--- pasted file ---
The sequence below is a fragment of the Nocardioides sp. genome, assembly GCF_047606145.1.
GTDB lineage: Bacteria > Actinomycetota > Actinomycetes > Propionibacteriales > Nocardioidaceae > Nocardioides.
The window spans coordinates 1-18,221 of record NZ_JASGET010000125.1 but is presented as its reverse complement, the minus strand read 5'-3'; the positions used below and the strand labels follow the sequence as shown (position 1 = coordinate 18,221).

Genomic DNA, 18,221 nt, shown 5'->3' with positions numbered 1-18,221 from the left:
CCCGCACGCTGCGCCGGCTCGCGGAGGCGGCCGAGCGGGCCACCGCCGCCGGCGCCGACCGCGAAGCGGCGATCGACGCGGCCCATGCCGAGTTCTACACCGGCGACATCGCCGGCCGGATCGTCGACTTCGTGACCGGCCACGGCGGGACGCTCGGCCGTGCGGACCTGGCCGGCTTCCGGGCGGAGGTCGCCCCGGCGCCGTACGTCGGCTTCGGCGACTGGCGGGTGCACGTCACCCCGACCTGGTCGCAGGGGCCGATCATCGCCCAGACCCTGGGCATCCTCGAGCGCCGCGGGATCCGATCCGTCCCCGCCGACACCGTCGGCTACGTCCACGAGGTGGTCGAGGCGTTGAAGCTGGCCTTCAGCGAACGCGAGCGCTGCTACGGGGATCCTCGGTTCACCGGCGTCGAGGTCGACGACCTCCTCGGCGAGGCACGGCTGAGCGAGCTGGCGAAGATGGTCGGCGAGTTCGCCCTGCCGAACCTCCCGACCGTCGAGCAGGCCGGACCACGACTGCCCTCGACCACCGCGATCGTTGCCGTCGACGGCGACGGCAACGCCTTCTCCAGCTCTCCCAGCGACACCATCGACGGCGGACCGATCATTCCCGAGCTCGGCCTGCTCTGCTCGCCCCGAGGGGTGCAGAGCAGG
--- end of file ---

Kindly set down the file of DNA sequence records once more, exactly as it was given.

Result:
The sequence below is a fragment of the Nocardioides sp. genome, assembly GCF_047606145.1.
GTDB lineage: Bacteria > Actinomycetota > Actinomycetes > Propionibacteriales > Nocardioidaceae > Nocardioides.
The window spans coordinates 1-18,221 of record NZ_JASGET010000125.1 but is presented as its reverse complement, the minus strand read 5'-3'; the positions used below and the strand labels follow the sequence as shown (position 1 = coordinate 18,221).

Genomic DNA, 18,221 nt, shown 5'->3' with positions numbered 1-18,221 from the left:
CCCGCACGCTGCGCCGGCTCGCGGAGGCGGCCGAGCGGGCCACCGCCGCCGGCGCCGACCGCGAAGCGGCGATCGACGCGGCCCATGCCGAGTTCTACACCGGCGACATCGCCGGCCGGATCGTCGACTTCGTGACCGGCCACGGCGGGACGCTCGGCCGTGCGGACCTGGCCGGCTTCCGGGCGGAGGTCGCCCCGGCGCCGTACGTCGGCTTCGGCGACTGGCGGGTGCACGTCACCCCGACCTGGTCGCAGGGGCCGATCATCGCCCAGACCCTGGGCATCCTCGAGCGCCGCGGGATCCGATCCGTCCCCGCCGACACCGTCGGCTACGTCCACGAGGTGGTCGAGGCGTTGAAGCTGGCCTTCAGCGAACGCGAGCGCTGCTACGGGGATCCTCGGTTCACCGGCGTCGAGGTCGACGACCTCCTCGGCGAGGCACGGCTGAGCGAGCTGGCGAAGATGGTCGGCGAGTTCGCCCTGCCGAACCTCCCGACCGTCGAGCAGGCCGGACCACGACTGCCCTCGACCACCGCGATCGTTGCCGTCGACGGCGACGGCAACGCCTTCTCCAGCTCTCCCAGCGACACCATCGACGGCGGACCGATCATTCCCGAGCTCGGCCTGCTCTGCTCGCCCCGAGGGGTGCAGAGCAGG